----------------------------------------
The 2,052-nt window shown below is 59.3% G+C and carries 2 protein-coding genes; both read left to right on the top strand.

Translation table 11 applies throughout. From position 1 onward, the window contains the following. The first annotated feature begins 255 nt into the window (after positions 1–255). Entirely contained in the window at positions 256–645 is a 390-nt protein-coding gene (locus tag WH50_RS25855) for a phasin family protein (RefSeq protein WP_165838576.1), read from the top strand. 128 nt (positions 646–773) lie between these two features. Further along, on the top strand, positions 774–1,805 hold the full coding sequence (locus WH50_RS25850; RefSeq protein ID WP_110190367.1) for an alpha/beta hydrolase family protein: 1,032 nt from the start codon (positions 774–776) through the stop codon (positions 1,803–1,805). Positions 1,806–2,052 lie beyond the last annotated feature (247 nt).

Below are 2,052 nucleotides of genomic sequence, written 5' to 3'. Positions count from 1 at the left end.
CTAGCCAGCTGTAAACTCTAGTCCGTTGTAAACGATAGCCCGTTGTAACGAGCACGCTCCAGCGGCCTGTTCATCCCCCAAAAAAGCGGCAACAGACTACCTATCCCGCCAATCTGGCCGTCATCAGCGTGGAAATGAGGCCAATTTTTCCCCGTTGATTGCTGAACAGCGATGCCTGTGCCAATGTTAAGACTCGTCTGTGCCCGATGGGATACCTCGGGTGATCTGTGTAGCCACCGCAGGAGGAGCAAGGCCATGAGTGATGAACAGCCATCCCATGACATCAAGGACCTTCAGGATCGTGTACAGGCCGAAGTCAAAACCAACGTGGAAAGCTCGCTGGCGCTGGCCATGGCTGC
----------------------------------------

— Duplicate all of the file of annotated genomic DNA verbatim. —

The 2,052-nt window shown below is 59.3% G+C and carries 2 protein-coding genes; both read left to right on the top strand.

Translation table 11 applies throughout. From position 1 onward, the window contains the following. The first annotated feature begins 255 nt into the window (after positions 1–255). Entirely contained in the window at positions 256–645 is a 390-nt protein-coding gene (locus tag WH50_RS25855) for a phasin family protein (RefSeq protein WP_165838576.1), read from the top strand. 128 nt (positions 646–773) lie between these two features. Further along, on the top strand, positions 774–1,805 hold the full coding sequence (locus WH50_RS25850; RefSeq protein ID WP_110190367.1) for an alpha/beta hydrolase family protein: 1,032 nt from the start codon (positions 774–776) through the stop codon (positions 1,803–1,805). Positions 1,806–2,052 lie beyond the last annotated feature (247 nt).

Below are 2,052 nucleotides of genomic sequence, written 5' to 3'. Positions count from 1 at the left end.
CTAGCCAGCTGTAAACTCTAGTCCGTTGTAAACGATAGCCCGTTGTAACGAGCACGCTCCAGCGGCCTGTTCATCCCCCAAAAAAGCGGCAACAGACTACCTATCCCGCCAATCTGGCCGTCATCAGCGTGGAAATGAGGCCAATTTTTCCCCGTTGATTGCTGAACAGCGATGCCTGTGCCAATGTTAAGACTCGTCTGTGCCCGATGGGATACCTCGGGTGATCTGTGTAGCCACCGCAGGAGGAGCAAGGCCATGAGTGATGAACAGCCATCCCATGACATCAAGGACCTTCAGGATCGTGTACAGGCCGAAGTCAAAACCAACGTGGAAAGCTCGCTGGCGCTGGCCATGGCTGC